Here, in order to begin to address the mechanism behind the efficacy of prophylactic treatment, we administered saline or ketamine (30 mg kg−1) 1 week before a 3-shock contextual fear-conditioning (CFC) paradigm or before context exposure without shocks, and subsequently profiled the metabolome of both hemispheres of the prefrontal cortex (PFC) and hippocampus (HPC), as well as plasma. As we previously reported [15], prophylactic ketamine attenuated learned fear. Purine and pyrimidine metabolism was significantly altered in the HPC, PFC, and plasma following prophylactic ketamine treatment and stress as compared with saline-treated mice. Moreover, most precursors to inhibitory neurotransmitters were increased, while most precursors to excitatory neurotransmitters were decreased. Interestingly, these changes were not observed in non-stressed mice, indicating that ketamine interacts with a stressful experience to induce long-lasting changes in the metabolome and on behavior. These results point to potential metabolites as mediators in ketamine’s resilience-enhancing effects, which may be easily identifiable in the clinic.

Materials and methods

Mice

129S6/SvEvTac mice were purchased from Taconic (Hudson, NY) at 7 weeks of age. Mice were housed 4–5 per cage in a 12-h (06:00–18:00) light-dark colony room at 22 °C. Food and water were provided ad libitum. Behavioral testing was performed during the light phase. All experiments were approved by the Institutional Animal Care and Use Committee at New York State Psychiatric Institute (NYSPI).

Drugs

A single injection of saline (0.9% NaCl) or ketamine (30 mg kg−1) (Ketaset III, Ketamine HCl injection, Fort Dodge Animal Health, Fort Dodge, IA) was administered once at 8 weeks of age as previously described [12, 15]. Ketamine was prepared in physiological saline and all injections were administered intraperitoneally (i.p.) in volumes of 0.1 cc per 10 mg body weight.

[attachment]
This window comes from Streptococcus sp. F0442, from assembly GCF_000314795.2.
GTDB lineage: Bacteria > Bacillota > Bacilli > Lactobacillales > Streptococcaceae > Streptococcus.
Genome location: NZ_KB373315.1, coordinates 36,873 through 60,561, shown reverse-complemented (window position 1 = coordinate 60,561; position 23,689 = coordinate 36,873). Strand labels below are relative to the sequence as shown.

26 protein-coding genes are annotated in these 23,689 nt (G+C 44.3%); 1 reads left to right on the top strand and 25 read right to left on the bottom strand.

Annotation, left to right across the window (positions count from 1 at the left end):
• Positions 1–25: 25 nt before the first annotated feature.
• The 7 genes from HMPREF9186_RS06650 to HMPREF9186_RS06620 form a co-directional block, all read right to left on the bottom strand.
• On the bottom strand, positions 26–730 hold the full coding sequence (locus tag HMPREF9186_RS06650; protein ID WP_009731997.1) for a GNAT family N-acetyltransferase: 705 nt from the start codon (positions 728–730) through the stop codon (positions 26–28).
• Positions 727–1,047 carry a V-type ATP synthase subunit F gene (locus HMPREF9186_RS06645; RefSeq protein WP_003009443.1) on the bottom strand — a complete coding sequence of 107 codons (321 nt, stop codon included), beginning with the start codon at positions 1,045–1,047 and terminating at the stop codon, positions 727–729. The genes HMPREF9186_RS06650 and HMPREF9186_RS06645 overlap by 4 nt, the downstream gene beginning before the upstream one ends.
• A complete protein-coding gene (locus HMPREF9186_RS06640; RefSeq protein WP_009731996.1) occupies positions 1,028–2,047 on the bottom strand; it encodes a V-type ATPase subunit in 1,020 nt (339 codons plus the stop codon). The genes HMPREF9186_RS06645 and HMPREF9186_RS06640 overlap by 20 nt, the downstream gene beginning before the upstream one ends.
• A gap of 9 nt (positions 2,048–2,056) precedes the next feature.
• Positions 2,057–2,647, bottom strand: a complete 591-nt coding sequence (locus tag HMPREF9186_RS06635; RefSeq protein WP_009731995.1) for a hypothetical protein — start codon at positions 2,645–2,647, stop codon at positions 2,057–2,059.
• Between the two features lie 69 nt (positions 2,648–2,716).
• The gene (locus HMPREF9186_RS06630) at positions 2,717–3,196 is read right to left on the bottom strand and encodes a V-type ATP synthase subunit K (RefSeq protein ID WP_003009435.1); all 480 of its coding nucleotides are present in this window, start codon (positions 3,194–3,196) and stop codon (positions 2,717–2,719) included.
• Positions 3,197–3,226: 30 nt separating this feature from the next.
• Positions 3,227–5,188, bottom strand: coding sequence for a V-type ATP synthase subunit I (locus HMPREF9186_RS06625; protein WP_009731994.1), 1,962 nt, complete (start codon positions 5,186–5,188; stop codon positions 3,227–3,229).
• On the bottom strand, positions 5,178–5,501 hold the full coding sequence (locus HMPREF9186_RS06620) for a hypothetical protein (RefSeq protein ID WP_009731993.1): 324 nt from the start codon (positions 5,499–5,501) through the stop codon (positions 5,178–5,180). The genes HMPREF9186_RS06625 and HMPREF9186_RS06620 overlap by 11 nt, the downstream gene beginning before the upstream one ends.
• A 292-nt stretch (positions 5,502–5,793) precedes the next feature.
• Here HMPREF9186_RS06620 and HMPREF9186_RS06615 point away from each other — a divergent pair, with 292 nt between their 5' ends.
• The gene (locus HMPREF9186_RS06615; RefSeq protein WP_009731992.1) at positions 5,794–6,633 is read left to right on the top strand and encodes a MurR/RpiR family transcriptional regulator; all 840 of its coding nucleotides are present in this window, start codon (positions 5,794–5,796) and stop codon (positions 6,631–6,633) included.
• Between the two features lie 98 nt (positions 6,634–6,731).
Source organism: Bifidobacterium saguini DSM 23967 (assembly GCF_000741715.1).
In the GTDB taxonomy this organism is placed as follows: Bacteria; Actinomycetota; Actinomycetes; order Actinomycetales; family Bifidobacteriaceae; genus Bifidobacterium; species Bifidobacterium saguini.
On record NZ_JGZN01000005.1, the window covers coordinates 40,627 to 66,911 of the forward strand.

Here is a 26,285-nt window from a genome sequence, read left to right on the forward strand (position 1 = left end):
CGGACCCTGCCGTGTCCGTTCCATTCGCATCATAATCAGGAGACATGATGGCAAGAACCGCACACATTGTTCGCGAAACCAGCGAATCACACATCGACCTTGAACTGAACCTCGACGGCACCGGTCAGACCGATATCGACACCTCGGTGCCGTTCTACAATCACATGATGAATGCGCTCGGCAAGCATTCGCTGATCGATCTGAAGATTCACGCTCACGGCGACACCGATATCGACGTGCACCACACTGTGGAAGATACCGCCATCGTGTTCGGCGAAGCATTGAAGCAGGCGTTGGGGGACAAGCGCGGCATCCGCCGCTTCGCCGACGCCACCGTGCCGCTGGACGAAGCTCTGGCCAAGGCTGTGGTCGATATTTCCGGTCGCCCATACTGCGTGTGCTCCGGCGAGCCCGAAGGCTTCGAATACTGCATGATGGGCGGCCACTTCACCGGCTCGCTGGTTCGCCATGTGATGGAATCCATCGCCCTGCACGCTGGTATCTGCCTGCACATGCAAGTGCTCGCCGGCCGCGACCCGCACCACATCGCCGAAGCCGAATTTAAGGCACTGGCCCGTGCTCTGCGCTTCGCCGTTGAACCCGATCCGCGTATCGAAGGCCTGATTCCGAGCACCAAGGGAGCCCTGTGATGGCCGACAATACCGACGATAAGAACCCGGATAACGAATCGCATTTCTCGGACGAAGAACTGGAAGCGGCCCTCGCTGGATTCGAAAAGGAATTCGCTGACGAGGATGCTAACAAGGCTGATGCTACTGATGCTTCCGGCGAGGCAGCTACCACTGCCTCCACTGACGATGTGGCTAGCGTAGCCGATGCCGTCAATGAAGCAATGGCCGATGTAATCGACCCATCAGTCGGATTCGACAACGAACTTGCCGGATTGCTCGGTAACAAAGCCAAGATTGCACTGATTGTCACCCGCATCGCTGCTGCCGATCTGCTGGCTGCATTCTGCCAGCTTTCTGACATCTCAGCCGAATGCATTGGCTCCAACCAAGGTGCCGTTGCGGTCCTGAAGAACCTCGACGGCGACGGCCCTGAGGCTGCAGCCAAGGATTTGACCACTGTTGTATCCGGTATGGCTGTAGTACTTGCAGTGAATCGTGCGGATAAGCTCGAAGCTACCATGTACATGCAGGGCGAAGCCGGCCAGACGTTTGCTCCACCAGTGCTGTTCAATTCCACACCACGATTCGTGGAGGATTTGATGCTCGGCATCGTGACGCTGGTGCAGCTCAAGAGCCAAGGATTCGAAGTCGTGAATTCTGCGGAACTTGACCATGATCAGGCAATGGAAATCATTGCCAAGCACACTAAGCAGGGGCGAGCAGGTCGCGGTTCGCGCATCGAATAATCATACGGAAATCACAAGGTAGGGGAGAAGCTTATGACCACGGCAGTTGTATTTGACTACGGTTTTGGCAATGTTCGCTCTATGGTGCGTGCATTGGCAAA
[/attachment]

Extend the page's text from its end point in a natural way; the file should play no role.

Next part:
Contextual fear conditioning (CFC)

A 3-shock CFC paradigm was administered as previously described [15, 25, 26]. Mice were placed in the conditioning chamber and received 3 shocks 180, 240, and 300 s later (2 s, 0.75 mA) and were removed 15 s following the last shock. For context re-exposure, mice were placed back into the context for 180 s. The no-shock control group underwent the same protocol, but did not receive 3 shocks during the first exposure. All sessions were scored for freezing using FreezeView2 (http://actimetrics.com/downloads/freezeframe/). All behavioral statistical analyses are included in Table S1.

Brain extraction

Mice were sacrificed via cervical dislocation 2 h following CFC re-exposure. Brains were extracted and frozen at −20 °C for 30 s. Brains were cut using a brain matrix slicer (Cat. # BSMAS001-1, Zivic Instruments, Pittsburgh, PA, USA). Bilateral punches were then excised from the PFC using a brain punch tissue set (Cat. # 57401, Stoelting, Wood Dale, IL) according to the coordinates of Paxinos and Franklin (2001) in a glass dish containing ice. Left and right punches were stored separately. The HPC was manually dissected and left and right hemispheres were stored separately. Each sample was weighed. The weights of all samples are included in Table S1. All tissue samples were then stored at −80 °C until metabolomic analysis.

Blood plasma collection

Trunk blood was collected immediately following decapitation and spun down (10,000 rpm) in Eppendorf tubes pre-coated with 5 µl 0.5 M EDTA to obtain plasma. Samples were transferred to new tubes and stored at −80 °C until analysis. All tissue samples were then stored at −80 °C until analysis.

Preparation of brain tissue

Frozen brain tissue was transferred to a homogenization tube containing ceramic beads (Omni International, Kennesaw, GA). A volume of ice-cold 80% MeOH was added to obtain a 20 mg/ml solution to each of the tubes. The tubes were snap frozen in liquid nitrogen during processing to ensure the tissue was kept cold. After a brief thawing period, the tubes were then transferred to a Bead Ruptor Homogenizer (Omni International, Kennesaw, GA). Tissue was homogenized for 2 cycles of 45 s, with a 15 s rest period in between. Samples were sonicated for 10 min at room temperature (RT) and then centrifuged at 14,000 rpm for 10 min at 4 °C. All of the supernatant was removed, transferred to an Eppendorf tube, and evaporated to dryness overnight using a centrifugal evaporator. Once dry, the dried lysate was stored at −80 °C until analysis.

Preparation of plasma

Plasma was stored at −80 °C until extraction. The samples were thawed at RT for 10 min. Thirty microliters were removed and were added to 270 µl of ice-cold 80% MeOH. The lysate was then vortexed and spun in a centrifuge at 14,000 rpm for 10 min at 4 °C. One hundred microliters of supernatant were taken and transferred to a fresh Eppendorf tube and evaporated to dryness overnight using a centrifugal evaporator. Once dry, the lysate was stored at −80 °C until analysis.